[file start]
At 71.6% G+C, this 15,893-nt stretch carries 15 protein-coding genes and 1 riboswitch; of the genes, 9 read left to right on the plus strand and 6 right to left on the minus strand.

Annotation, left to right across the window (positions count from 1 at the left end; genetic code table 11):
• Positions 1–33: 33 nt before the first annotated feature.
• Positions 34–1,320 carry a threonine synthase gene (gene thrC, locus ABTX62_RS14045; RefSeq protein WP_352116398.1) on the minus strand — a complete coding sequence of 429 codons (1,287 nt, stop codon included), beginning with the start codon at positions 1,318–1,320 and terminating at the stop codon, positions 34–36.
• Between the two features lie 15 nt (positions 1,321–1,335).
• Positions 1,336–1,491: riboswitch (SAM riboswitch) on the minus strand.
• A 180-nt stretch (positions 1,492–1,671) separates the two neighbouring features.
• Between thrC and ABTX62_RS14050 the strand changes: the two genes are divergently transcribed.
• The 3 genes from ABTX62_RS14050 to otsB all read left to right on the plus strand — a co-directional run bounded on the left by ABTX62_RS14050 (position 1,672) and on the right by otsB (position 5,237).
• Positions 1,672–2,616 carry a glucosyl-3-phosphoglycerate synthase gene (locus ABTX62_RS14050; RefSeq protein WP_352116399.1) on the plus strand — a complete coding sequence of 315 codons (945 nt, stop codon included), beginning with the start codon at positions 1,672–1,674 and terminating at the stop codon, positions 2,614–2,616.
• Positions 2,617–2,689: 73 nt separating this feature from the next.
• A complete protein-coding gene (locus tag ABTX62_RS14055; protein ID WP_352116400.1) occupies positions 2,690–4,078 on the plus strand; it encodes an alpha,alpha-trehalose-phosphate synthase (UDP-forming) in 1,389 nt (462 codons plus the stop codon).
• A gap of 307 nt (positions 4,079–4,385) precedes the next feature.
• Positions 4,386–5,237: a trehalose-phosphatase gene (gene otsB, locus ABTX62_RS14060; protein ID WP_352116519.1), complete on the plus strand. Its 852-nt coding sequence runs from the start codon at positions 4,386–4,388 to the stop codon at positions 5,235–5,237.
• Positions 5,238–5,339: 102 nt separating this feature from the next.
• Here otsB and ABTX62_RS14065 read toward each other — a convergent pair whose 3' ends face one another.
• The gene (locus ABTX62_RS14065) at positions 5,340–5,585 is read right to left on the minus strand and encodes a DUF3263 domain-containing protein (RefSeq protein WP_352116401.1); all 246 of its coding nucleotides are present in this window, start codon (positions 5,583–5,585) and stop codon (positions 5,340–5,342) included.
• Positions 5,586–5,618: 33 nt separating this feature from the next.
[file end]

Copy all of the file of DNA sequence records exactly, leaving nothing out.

At 71.6% G+C, this 15,893-nt stretch carries 15 protein-coding genes and 1 riboswitch; of the genes, 9 read left to right on the plus strand and 6 right to left on the minus strand.

Annotation, left to right across the window (positions count from 1 at the left end; genetic code table 11):
• Positions 1–33: 33 nt before the first annotated feature.
• Positions 34–1,320 carry a threonine synthase gene (gene thrC, locus ABTX62_RS14045; RefSeq protein WP_352116398.1) on the minus strand — a complete coding sequence of 429 codons (1,287 nt, stop codon included), beginning with the start codon at positions 1,318–1,320 and terminating at the stop codon, positions 34–36.
• Between the two features lie 15 nt (positions 1,321–1,335).
• Positions 1,336–1,491: riboswitch (SAM riboswitch) on the minus strand.
• A 180-nt stretch (positions 1,492–1,671) separates the two neighbouring features.
• Between thrC and ABTX62_RS14050 the strand changes: the two genes are divergently transcribed.
• The 3 genes from ABTX62_RS14050 to otsB all read left to right on the plus strand — a co-directional run bounded on the left by ABTX62_RS14050 (position 1,672) and on the right by otsB (position 5,237).
• Positions 1,672–2,616 carry a glucosyl-3-phosphoglycerate synthase gene (locus ABTX62_RS14050; RefSeq protein WP_352116399.1) on the plus strand — a complete coding sequence of 315 codons (945 nt, stop codon included), beginning with the start codon at positions 1,672–1,674 and terminating at the stop codon, positions 2,614–2,616.
• Positions 2,617–2,689: 73 nt separating this feature from the next.
• A complete protein-coding gene (locus tag ABTX62_RS14055; protein ID WP_352116400.1) occupies positions 2,690–4,078 on the plus strand; it encodes an alpha,alpha-trehalose-phosphate synthase (UDP-forming) in 1,389 nt (462 codons plus the stop codon).
• A gap of 307 nt (positions 4,079–4,385) precedes the next feature.
• Positions 4,386–5,237: a trehalose-phosphatase gene (gene otsB, locus ABTX62_RS14060; protein ID WP_352116519.1), complete on the plus strand. Its 852-nt coding sequence runs from the start codon at positions 4,386–4,388 to the stop codon at positions 5,235–5,237.
• Positions 5,238–5,339: 102 nt separating this feature from the next.
• Here otsB and ABTX62_RS14065 read toward each other — a convergent pair whose 3' ends face one another.
• The gene (locus ABTX62_RS14065) at positions 5,340–5,585 is read right to left on the minus strand and encodes a DUF3263 domain-containing protein (RefSeq protein WP_352116401.1); all 246 of its coding nucleotides are present in this window, start codon (positions 5,583–5,585) and stop codon (positions 5,340–5,342) included.
• Positions 5,586–5,618: 33 nt separating this feature from the next.